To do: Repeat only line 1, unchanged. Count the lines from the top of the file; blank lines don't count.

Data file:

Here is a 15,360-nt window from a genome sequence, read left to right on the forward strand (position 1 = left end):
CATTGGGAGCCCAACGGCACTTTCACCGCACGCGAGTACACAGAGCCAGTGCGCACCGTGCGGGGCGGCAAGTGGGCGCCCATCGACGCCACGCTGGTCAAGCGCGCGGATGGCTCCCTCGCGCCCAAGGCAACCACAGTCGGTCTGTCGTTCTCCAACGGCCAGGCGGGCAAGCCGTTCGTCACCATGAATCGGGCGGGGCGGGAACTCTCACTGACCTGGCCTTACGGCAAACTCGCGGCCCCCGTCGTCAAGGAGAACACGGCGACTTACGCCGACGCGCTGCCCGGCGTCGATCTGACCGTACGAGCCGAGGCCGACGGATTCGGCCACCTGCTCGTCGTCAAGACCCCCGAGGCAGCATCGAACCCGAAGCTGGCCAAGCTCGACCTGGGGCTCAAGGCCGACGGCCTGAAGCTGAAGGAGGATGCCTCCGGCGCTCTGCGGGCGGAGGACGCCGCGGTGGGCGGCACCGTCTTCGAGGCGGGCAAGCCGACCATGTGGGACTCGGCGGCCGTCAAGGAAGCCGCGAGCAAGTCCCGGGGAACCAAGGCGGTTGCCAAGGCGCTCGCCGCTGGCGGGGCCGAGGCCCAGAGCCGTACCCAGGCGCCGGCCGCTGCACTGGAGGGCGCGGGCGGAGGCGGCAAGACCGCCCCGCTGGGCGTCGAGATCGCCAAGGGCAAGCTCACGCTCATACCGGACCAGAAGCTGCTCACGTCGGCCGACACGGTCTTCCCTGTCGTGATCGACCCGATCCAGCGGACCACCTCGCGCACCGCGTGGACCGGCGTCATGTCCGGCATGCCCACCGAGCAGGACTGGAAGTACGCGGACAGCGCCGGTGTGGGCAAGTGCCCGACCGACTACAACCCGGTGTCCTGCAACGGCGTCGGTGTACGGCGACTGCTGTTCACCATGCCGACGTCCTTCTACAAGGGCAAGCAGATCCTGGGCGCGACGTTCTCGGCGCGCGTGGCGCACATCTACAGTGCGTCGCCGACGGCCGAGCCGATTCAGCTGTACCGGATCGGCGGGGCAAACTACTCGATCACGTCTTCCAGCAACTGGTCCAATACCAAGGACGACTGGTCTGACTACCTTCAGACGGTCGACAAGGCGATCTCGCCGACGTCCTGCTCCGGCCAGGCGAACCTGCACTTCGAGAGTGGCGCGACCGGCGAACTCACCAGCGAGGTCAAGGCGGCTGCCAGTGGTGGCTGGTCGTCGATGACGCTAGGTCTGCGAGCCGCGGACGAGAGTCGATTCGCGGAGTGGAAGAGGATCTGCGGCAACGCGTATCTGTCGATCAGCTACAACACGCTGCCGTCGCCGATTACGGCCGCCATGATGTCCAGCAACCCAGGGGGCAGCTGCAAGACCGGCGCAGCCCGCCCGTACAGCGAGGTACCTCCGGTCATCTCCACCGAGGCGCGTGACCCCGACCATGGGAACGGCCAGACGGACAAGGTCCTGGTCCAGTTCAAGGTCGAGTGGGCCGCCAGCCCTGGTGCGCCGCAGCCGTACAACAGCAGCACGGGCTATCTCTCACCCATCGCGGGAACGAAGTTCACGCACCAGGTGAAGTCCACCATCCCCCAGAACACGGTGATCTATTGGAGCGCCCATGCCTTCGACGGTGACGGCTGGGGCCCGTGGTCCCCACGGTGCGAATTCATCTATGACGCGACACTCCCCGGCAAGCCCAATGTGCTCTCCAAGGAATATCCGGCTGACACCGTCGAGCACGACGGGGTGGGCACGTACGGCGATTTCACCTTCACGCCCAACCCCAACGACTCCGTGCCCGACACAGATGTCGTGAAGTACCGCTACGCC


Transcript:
Here is a 15,360-nt window from a genome sequence, read left to right on the forward strand (position 1 = left end):